Airlines' fuel practices feed doubts over climate commitment

phys.org | 8/19/2019 | Staff
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How serious are airlines about cutting emissions?

Airlines have taken steps to reduce their carbon footprints under the gaze of public opinion, but the pressure of the bottom line means some fly with extra fuel, boosting emissions of climate-changing greenhouse gases.

Air - Travel - Industry - Carbon - Percent

As the highly competitive air travel industry is being pushed to reduce its carbon emissions—which it puts at two to three percent of the global total—the practice known as fuel tankering has become an acid test for airlines' commitment to really go green.

In fuel tankering, an aircraft's tanks are filled sufficiently at the departure airport to avoid having to take on additional fuel for the return leg at a destination airport where fuel costs may be higher, or there are supply issues.

Study - Eurocontrol - Practice - Strategy - Airlines

According to a study by Eurocontrol, the practice is a money-saving strategy for airlines as it outweighs the cost of additional fuel needed to carry the extra weight on the outbound flight.

"Aviation is a very competitive market and each airline needs to minimise operating costs, in order to keep its ticket prices as competitive as possible," said the group, an inter-governmental organisation that helps harmonise regulations in the sector.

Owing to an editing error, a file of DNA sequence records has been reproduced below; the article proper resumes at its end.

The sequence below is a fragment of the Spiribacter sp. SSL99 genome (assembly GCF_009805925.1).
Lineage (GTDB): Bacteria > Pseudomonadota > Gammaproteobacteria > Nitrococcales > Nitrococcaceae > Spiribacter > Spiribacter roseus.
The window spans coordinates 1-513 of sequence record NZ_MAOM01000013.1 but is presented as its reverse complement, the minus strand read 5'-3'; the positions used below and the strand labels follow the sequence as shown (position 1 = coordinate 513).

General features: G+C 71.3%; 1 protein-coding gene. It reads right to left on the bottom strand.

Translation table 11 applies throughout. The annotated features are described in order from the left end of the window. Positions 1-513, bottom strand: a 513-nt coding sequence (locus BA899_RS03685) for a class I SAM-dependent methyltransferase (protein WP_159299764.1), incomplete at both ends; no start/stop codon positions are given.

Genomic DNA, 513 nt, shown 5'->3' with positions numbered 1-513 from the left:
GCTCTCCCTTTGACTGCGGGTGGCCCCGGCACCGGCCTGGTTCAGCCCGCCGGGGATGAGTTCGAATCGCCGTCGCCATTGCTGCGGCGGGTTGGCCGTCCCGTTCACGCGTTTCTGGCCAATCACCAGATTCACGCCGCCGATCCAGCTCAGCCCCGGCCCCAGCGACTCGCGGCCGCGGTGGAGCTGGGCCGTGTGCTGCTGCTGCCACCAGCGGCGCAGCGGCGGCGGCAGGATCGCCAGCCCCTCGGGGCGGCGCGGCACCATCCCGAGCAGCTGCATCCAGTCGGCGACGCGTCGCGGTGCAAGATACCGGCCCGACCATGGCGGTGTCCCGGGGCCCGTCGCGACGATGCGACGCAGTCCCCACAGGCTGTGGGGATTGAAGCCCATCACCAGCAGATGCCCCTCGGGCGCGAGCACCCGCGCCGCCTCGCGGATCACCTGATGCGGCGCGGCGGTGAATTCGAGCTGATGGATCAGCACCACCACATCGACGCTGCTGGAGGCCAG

Fuel - Accounting - Percent - Airlines - Operating

With fuel accounting for up to 25 percent of airlines' operating expenses, "saving fuel has become a major challenge for aviation", it added.

Eurocontrol found that in Europe fuel tankering concerns about one in six flights, on average resulting in an extra 136 kg of fuel burned.

Fuel - Cost - Euros - Results - Saving

Despite the additional fuel cost of 75 euros it still results in a net saving of 126 euros per flight. That saving also includes nine euros for purchasing carbon allowances for the 428kg of additional CO2 generated.

The report estimated that in Europe fuel tankering could generate net savings of 265 million euros per year for airlines, while adding 286,000 tonnes of fuel burnt and 901,000 tonnes of...
(Excerpt) Read more at: phys.org
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